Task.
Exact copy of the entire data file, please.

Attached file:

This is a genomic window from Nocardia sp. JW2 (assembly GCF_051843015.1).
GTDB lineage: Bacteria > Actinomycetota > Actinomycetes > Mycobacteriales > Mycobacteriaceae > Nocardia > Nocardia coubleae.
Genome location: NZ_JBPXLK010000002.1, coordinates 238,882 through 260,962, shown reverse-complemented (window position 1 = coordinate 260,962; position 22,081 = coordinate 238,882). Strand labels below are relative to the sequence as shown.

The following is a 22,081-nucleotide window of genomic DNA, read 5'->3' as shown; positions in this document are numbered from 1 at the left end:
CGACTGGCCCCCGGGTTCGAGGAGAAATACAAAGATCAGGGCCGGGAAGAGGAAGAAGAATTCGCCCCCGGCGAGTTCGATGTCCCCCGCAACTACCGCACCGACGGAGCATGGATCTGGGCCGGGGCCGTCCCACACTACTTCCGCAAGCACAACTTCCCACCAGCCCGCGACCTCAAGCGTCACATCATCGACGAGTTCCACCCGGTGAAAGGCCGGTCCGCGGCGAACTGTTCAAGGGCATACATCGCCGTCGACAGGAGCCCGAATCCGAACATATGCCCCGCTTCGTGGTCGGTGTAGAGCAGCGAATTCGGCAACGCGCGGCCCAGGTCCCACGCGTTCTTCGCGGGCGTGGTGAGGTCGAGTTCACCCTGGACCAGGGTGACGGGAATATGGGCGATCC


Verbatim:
This is a genomic window from Nocardia sp. JW2 (assembly GCF_051843015.1).
GTDB lineage: Bacteria > Actinomycetota > Actinomycetes > Mycobacteriales > Mycobacteriaceae > Nocardia > Nocardia coubleae.
Genome location: NZ_JBPXLK010000002.1, coordinates 238,882 through 260,962, shown reverse-complemented (window position 1 = coordinate 260,962; position 22,081 = coordinate 238,882). Strand labels below are relative to the sequence as shown.

The following is a 22,081-nucleotide window of genomic DNA, read 5'->3' as shown; positions in this document are numbered from 1 at the left end:
CGACTGGCCCCCGGGTTCGAGGAGAAATACAAAGATCAGGGCCGGGAAGAGGAAGAAGAATTCGCCCCCGGCGAGTTCGATGTCCCCCGCAACTACCGCACCGACGGAGCATGGATCTGGGCCGGGGCCGTCCCACACTACTTCCGCAAGCACAACTTCCCACCAGCCCGCGACCTCAAGCGTCACATCATCGACGAGTTCCACCCGGTGAAAGGCCGGTCCGCGGCGAACTGTTCAAGGGCATACATCGCCGTCGACAGGAGCCCGAATCCGAACATATGCCCCGCTTCGTGGTCGGTGTAGAGCAGCGAATTCGGCAACGCGCGGCCCAGGTCCCACGCGTTCTTCGCGGGCGTGGTGAGGTCGAGTTCACCCTGGACCAGGGTGACGGGAATATGGGCGATCC